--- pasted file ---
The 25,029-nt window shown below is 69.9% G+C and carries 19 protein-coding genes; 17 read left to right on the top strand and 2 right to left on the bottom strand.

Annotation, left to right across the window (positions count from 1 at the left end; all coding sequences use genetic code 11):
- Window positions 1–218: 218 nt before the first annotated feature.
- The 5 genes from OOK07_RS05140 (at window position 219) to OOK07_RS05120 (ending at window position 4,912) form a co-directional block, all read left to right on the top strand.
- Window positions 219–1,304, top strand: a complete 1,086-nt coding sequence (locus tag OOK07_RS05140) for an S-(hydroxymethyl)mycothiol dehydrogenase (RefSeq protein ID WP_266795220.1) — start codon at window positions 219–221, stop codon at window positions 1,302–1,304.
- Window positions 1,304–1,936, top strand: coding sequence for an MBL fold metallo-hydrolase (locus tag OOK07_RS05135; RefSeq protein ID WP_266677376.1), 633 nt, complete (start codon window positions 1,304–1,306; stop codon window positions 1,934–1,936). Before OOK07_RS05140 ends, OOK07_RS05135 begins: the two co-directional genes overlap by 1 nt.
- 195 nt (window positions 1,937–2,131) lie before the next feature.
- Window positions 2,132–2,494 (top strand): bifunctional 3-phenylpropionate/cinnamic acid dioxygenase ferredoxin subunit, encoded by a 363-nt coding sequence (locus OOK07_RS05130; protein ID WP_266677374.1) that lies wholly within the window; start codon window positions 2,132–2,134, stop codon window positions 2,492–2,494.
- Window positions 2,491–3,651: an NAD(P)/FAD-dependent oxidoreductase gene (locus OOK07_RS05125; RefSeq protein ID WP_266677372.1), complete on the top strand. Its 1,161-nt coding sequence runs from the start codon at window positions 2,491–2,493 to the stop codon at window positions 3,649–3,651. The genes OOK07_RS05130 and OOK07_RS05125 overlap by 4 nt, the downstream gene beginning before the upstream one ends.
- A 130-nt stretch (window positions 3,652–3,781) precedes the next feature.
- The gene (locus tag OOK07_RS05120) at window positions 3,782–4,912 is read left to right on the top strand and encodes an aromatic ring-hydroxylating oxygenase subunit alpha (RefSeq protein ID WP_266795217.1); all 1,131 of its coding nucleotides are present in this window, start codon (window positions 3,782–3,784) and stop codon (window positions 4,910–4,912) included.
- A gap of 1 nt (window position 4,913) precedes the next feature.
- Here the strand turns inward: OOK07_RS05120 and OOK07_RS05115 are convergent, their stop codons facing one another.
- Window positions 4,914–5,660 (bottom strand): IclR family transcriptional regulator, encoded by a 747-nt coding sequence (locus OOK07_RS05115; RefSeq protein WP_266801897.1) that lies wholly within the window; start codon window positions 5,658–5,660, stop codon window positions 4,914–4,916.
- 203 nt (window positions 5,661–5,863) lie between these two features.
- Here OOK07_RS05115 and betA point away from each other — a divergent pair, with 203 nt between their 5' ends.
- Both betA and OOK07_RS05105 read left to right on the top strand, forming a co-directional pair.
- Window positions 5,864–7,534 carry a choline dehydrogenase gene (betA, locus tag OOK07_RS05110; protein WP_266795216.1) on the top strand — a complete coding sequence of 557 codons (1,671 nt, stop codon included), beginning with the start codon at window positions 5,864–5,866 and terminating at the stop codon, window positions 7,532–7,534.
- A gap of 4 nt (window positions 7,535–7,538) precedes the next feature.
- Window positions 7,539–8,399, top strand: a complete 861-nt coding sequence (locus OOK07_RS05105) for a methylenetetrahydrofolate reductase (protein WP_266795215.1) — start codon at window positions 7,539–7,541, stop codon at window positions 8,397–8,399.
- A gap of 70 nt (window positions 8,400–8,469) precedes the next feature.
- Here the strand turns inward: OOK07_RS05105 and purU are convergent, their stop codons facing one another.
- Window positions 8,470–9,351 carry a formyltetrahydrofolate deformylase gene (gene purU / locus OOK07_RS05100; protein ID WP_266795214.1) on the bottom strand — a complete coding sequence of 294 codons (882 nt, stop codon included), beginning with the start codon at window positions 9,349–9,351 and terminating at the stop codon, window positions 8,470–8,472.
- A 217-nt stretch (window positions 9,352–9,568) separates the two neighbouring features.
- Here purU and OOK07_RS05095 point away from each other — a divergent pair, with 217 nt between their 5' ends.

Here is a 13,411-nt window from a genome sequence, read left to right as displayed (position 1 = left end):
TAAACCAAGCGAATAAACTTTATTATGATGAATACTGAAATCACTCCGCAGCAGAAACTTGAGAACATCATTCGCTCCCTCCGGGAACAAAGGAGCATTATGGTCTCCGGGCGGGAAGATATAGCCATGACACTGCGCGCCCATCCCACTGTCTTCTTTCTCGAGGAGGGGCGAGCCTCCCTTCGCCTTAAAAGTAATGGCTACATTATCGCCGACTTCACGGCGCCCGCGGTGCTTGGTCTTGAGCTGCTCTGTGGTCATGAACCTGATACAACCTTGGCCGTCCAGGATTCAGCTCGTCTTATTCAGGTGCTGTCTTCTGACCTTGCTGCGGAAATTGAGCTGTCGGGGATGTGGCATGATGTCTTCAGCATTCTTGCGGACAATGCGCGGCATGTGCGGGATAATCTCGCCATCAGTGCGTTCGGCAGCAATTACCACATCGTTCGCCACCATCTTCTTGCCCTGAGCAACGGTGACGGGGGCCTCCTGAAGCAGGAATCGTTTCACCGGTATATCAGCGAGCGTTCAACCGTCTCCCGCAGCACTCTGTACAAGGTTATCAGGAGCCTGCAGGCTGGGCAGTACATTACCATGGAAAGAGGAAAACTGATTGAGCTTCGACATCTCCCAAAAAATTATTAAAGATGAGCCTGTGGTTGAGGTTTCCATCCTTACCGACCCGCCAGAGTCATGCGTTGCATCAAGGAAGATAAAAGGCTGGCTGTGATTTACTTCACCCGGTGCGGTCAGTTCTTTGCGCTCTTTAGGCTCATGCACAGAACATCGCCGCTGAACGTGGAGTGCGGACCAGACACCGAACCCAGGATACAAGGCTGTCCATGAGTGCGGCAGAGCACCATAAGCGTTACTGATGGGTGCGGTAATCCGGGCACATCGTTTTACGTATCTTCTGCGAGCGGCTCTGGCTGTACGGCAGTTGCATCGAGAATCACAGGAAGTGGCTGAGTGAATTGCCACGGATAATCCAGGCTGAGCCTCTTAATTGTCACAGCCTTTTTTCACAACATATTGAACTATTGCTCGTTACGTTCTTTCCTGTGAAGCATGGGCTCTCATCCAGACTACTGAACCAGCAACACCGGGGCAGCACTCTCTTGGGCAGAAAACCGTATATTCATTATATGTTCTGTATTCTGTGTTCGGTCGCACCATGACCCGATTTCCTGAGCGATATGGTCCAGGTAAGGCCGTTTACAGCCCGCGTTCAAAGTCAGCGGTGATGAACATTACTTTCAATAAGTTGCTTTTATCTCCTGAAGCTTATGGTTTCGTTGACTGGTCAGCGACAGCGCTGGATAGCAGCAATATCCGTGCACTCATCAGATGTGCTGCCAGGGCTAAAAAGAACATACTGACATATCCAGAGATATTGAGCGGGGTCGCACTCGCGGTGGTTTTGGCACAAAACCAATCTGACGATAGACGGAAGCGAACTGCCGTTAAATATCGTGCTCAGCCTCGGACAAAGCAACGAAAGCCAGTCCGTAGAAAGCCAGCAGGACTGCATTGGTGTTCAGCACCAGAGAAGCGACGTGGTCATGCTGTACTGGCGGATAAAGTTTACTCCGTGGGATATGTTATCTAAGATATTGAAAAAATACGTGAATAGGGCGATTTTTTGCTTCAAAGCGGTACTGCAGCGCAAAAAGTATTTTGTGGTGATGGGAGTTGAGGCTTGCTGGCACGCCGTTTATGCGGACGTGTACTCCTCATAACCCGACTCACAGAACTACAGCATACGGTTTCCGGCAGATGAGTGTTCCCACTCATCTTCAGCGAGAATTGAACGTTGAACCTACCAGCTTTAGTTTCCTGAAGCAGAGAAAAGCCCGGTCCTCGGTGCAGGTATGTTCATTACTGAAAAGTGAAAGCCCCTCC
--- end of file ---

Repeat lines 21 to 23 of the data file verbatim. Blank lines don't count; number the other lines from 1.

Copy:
- A gap of 70 nt (window positions 8,400–8,469) precedes the next feature.
- Here the strand turns inward: OOK07_RS05105 and purU are convergent, their stop codons facing one another.
- Window positions 8,470–9,351 carry a formyltetrahydrofolate deformylase gene (gene purU / locus OOK07_RS05100; protein ID WP_266795214.1) on the bottom strand — a complete coding sequence of 294 codons (882 nt, stop codon included), beginning with the start codon at window positions 9,349–9,351 and terminating at the stop codon, window positions 8,470–8,472.